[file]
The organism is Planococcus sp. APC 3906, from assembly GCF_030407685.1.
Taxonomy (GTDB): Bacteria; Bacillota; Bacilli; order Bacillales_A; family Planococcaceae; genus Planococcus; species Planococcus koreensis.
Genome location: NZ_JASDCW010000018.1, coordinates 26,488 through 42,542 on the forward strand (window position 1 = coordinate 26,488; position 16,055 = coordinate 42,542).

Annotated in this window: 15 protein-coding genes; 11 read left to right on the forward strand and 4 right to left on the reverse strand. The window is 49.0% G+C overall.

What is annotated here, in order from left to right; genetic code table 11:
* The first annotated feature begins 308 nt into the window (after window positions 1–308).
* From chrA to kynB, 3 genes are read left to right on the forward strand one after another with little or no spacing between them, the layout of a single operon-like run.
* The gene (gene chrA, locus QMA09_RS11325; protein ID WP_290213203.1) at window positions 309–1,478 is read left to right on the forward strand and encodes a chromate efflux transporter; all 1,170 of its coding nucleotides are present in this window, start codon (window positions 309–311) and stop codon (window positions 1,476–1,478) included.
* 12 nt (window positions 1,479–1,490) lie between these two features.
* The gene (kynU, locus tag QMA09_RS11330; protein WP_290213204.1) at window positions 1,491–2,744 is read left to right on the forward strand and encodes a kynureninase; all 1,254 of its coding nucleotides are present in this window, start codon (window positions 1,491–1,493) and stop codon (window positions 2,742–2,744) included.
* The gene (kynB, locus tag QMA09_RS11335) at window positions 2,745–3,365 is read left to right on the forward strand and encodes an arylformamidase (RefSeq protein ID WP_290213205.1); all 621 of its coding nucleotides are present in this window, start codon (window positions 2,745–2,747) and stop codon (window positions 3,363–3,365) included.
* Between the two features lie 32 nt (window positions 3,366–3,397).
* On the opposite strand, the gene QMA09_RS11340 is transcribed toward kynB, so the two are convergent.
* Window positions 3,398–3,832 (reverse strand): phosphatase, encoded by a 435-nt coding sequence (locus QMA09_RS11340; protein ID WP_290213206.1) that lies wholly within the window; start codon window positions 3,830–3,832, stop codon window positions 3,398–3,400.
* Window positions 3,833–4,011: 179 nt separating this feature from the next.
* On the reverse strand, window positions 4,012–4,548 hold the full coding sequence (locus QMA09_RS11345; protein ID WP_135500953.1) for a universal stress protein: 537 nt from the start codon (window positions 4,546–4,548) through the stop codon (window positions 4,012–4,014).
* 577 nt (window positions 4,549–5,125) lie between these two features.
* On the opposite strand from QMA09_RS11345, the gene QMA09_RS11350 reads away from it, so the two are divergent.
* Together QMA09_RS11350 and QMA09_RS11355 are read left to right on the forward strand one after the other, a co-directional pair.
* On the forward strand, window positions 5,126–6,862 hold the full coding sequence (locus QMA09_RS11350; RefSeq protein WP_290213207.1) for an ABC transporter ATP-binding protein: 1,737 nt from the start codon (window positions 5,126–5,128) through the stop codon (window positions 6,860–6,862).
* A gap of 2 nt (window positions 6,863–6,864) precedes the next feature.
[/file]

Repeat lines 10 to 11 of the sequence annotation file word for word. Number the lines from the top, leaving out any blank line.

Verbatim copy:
* The gene (kynU, locus tag QMA09_RS11330; protein WP_290213204.1) at window positions 1,491–2,744 is read left to right on the forward strand and encodes a kynureninase; all 1,254 of its coding nucleotides are present in this window, start codon (window positions 1,491–1,493) and stop codon (window positions 2,742–2,744) included.
* The gene (kynB, locus tag QMA09_RS11335) at window positions 2,745–3,365 is read left to right on the forward strand and encodes an arylformamidase (RefSeq protein ID WP_290213205.1); all 621 of its coding nucleotides are present in this window, start codon (window positions 2,745–2,747) and stop codon (window positions 3,363–3,365) included.